Here you can see you need to use only one method tryAdvance() which combines both hasNext() and next() methods of the iterator.

Using forEachRemaining

If you want to convert all the names to lowercase you can use forEachRemaining method.

import java.util.Arrays;
import java.util.List;
import java.util.Spliterator;

public class SpliteratorDemo {

    public static void main(String[] args) {
        List<String> nameList = Arrays.asList("Ram", "Sheila", "Mukesh", "Rani", "Nick", "Amy", "Desi", "Margo");
        Spliterator<String> splitStr = nameList.spliterator();
        splitStr.forEachRemaining( 
            (n) -> {
                String x = n.toLowerCase();
                System.out.println("" + x);
            }
        );
    }

}

Using trySplit

If you want to split the original spliterator so that you can traverse the element parallely.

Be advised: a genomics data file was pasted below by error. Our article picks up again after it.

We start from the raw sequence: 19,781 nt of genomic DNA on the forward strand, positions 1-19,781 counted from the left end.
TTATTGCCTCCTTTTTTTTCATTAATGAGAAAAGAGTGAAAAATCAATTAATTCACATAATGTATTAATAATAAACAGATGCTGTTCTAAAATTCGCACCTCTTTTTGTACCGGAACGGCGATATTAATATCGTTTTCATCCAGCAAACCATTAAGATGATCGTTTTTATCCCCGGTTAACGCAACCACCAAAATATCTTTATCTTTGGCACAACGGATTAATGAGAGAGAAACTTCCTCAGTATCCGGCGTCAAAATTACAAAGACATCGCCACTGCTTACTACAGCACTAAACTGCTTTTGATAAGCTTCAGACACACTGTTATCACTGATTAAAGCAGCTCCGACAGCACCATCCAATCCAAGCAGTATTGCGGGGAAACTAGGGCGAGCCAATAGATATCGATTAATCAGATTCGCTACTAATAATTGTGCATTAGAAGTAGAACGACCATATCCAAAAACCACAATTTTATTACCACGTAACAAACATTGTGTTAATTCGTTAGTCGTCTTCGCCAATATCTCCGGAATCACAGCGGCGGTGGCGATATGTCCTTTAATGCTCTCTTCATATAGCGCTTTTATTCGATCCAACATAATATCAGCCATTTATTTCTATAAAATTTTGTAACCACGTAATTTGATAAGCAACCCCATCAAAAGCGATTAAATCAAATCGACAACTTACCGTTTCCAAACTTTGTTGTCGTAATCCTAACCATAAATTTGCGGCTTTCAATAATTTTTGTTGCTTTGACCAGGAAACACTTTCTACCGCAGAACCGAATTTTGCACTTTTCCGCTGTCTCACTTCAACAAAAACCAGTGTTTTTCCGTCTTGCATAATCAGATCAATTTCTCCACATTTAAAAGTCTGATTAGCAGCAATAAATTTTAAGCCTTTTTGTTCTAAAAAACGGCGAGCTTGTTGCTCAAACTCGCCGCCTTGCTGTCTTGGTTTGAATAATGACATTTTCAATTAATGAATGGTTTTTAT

import java.util.Arrays;
import java.util.List;
import java.util.Spliterator;

public class SpliteratorDemo {

    public static void main(String[] args) {
        List<String> nameList = Arrays.asList("Ram", "Sheila", "Mukesh", "Rani", "Nick", "Amy", "Desi", "Margo");
        Spliterator<String> splitStr = nameList.spliterator();
        Spliterator<String> splitStr2 = splitStr.trySplit();
        // Check if splitting actually happened, then use it
        if(splitStr2 != null){
            System.out.println("Spliterator-2");
            while(splitStr2.tryAdvance((n) -> System.out.println("name - " + n)));
        }
        // Original spliterator
        System.out.println("Original Spliterator");
        while(splitStr.tryAdvance((n) -> System.out.println("name - " + n)));
    }
        
}

Output

Spliterator-2
name - Ram
name - Sheila
name - Mukesh
name - Rani
Original Spliterator
name - Nick
name - Amy
name - Desi
name - Margo

Here you are splitting the spliterator make sure to check that splitting actually happened by checking for null.